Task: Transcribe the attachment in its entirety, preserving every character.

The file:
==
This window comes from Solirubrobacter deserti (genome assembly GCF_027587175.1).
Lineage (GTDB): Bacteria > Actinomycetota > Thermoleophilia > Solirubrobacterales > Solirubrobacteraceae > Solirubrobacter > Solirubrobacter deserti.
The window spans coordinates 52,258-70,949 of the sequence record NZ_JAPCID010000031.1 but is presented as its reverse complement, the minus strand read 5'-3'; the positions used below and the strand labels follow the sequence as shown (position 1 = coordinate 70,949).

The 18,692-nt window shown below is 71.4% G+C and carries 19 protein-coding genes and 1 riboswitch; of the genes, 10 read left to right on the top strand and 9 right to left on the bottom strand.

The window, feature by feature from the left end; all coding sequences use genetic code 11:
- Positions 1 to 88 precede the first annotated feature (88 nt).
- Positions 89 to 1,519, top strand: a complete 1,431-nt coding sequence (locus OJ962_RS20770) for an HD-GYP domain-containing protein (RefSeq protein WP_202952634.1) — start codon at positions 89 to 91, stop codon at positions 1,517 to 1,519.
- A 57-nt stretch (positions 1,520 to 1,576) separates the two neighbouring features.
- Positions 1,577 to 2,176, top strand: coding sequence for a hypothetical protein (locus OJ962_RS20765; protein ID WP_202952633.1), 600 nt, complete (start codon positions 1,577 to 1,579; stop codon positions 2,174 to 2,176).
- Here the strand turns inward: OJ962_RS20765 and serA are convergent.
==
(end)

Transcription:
This window comes from Solirubrobacter deserti (genome assembly GCF_027587175.1).
Lineage (GTDB): Bacteria > Actinomycetota > Thermoleophilia > Solirubrobacterales > Solirubrobacteraceae > Solirubrobacter > Solirubrobacter deserti.
The window spans coordinates 52,258-70,949 of the sequence record NZ_JAPCID010000031.1 but is presented as its reverse complement, the minus strand read 5'-3'; the positions used below and the strand labels follow the sequence as shown (position 1 = coordinate 70,949).

The 18,692-nt window shown below is 71.4% G+C and carries 19 protein-coding genes and 1 riboswitch; of the genes, 10 read left to right on the top strand and 9 right to left on the bottom strand.

The window, feature by feature from the left end; all coding sequences use genetic code 11:
- Positions 1 to 88 precede the first annotated feature (88 nt).
- Positions 89 to 1,519, top strand: a complete 1,431-nt coding sequence (locus OJ962_RS20770) for an HD-GYP domain-containing protein (RefSeq protein WP_202952634.1) — start codon at positions 89 to 91, stop codon at positions 1,517 to 1,519.
- A 57-nt stretch (positions 1,520 to 1,576) separates the two neighbouring features.
- Positions 1,577 to 2,176, top strand: coding sequence for a hypothetical protein (locus OJ962_RS20765; protein ID WP_202952633.1), 600 nt, complete (start codon positions 1,577 to 1,579; stop codon positions 2,174 to 2,176).
- Here the strand turns inward: OJ962_RS20765 and serA are convergent.